11. Legal status of AHDs: • NMBI Code of Professional Conduct for Registered Nurses & Midwives (2014): An AHD should be respected on condition that: • the person made an informed choice regarding their decisions at the time of making the plan; • the decision in the directive covers the situation that has now arisen; • there is no indication that the person has changed their mind since the advance care directive or plan was made. • Part 8 of the ADMA (2015) – legislative provisions for AHDs
  12. Making an AHD: • Must be 18 years or older • Must have capacity at the time the AHD is being made • Must be made voluntarily • Documented to include name, DOB & contact details (video & voice recording acceptable) • Be signed by 2 witnesses who are over 18, one of which is not a member of the directive makers immediate family. Each witness is to observe the directive maker signing the AHD. • If appointing a DHR: He/she to be a witness and DHR details to be documented also (name, DOB & contact details)
  13. Think Ahead form Includes an advance healthcare directive compliant with the new legislation
  14. Think Ahead form Think Talk Tell Recor d Revie Sections: 1. Key Information 2. Care Preferences (AHD and emergency summary form) 3. Legal 4. Financial 5. When I Die
  15. Issues that may be covered in an AHD: • Treatments that a person would refuse in the future – this is legally binding – even if deemed unwise, not based on sound medical principles or will result in death • A request for a specific treatment. This is not legally binding but should be taken into consideration during any decision-making process which relates to treatment for the person in question if that specific treatment is relevant to the medical condition for which the person may require treatment.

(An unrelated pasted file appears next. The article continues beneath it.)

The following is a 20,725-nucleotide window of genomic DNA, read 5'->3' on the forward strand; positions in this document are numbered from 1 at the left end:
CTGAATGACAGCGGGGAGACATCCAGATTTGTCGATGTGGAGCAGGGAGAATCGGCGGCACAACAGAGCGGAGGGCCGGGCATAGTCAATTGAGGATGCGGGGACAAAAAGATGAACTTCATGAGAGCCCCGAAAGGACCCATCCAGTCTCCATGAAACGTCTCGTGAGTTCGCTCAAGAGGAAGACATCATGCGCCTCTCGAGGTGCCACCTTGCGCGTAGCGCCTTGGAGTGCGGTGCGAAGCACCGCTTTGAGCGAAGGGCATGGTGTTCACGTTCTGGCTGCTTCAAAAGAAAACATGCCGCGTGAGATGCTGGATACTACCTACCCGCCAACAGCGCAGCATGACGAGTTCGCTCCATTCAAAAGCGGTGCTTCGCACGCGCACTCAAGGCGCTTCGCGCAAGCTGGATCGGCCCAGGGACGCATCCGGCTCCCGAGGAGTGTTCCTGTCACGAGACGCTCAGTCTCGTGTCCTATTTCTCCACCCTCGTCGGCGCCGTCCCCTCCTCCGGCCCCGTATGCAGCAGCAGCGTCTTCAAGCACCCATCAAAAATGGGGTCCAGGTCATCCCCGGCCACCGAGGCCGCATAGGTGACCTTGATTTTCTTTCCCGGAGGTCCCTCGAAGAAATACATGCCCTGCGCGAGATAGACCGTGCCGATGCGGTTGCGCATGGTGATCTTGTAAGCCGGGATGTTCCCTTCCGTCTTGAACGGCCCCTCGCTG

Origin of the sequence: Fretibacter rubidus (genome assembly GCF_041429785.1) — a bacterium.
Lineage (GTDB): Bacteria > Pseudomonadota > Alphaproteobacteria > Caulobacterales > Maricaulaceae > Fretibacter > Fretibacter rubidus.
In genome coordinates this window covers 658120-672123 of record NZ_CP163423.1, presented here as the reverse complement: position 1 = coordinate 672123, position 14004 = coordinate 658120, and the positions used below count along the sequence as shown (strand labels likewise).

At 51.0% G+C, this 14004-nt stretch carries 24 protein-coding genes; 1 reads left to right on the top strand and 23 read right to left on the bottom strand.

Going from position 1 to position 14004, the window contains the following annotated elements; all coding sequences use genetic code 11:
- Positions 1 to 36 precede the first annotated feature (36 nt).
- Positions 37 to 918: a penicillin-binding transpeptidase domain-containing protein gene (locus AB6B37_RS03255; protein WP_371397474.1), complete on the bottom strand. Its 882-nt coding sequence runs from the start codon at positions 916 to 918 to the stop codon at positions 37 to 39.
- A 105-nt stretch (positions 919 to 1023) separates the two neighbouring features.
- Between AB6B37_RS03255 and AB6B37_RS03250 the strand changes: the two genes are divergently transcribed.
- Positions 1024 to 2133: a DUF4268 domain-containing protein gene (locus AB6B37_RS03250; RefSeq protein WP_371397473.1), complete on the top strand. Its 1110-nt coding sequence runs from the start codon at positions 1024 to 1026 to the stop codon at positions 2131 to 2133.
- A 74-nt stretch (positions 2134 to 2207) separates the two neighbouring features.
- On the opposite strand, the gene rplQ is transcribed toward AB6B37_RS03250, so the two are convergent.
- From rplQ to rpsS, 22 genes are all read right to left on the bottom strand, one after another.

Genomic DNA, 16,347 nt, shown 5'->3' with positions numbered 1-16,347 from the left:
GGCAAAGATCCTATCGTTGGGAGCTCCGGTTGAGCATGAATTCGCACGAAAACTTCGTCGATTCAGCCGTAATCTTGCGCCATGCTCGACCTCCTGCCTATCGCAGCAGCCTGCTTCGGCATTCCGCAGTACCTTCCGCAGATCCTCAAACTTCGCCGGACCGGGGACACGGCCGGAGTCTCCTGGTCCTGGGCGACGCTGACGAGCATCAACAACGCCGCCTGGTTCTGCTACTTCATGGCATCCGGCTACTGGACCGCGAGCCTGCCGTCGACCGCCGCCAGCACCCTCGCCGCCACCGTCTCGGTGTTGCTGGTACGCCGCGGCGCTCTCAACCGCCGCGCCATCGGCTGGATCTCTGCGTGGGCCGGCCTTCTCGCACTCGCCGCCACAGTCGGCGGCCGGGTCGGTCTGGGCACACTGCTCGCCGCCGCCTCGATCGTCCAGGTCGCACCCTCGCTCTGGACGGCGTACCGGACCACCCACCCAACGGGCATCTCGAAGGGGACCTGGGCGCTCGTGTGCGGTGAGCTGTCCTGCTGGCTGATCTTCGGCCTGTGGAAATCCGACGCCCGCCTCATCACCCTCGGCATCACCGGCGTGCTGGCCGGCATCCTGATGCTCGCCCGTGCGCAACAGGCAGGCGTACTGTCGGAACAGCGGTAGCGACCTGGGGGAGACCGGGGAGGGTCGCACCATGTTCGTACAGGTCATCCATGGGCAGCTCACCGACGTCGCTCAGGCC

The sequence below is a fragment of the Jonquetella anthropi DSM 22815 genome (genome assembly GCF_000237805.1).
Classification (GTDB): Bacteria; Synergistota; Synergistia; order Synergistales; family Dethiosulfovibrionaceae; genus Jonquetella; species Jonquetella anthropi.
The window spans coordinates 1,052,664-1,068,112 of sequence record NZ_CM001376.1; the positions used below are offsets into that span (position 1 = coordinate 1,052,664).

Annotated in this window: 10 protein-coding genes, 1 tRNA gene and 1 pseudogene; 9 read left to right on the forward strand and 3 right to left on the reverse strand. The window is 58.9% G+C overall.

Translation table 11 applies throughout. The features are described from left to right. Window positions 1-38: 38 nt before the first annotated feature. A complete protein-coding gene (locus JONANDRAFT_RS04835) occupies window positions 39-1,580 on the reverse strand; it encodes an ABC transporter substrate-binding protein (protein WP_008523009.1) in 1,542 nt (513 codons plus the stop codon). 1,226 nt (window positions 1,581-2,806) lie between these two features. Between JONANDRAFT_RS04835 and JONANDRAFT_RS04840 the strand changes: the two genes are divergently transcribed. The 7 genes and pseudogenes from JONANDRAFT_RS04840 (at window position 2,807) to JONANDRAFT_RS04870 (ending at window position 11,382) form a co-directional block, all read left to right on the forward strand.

16. What makes an AHD legal? • The person had decision making capacity at the time they made the advance healthcare directive. • The advance healthcare directive was made voluntarily. • The advance healthcare directive was not altered or revoked. • The person who made the advance healthcare directive did not do anything inconsistent with the terms of the advance healthcare directive while they had decision making capacity.
  17. When will an AHD come into effect? • Only comes into force when a person loses capacity, becomes ill and the circumstances in their AHD arise. • AHD is NOT applicable if: • The person has capacity to consent to or refuse treatment • The treatment is not materially the same as specified in the AHD • The circumstances for the AHD to apply are absent • Re life sustaining treatment; if the AHD does not state that it is to apply even if the directive makers life is at risk • The refusal in the AHD relates to “basic care”
  18. Uncertain re AHD? • Consult with the DHR (if one appointed) or family and friends and • Seek opinion of a second health and social care professional • If ambiguity remains; resolution in favour of preserving the directive makers life
  19. Implications for healthcare: • If there are grounds to believe a treatment refusal in an AHD is valid & applicable – no civil or criminal liability • If belief that AHD is not valid & applicable and AHD not complied with – no civil or criminal liability • No civil or criminal liability if at time in question: • There were no grounds to believe an AHD existed • There was no immediate access to the AHD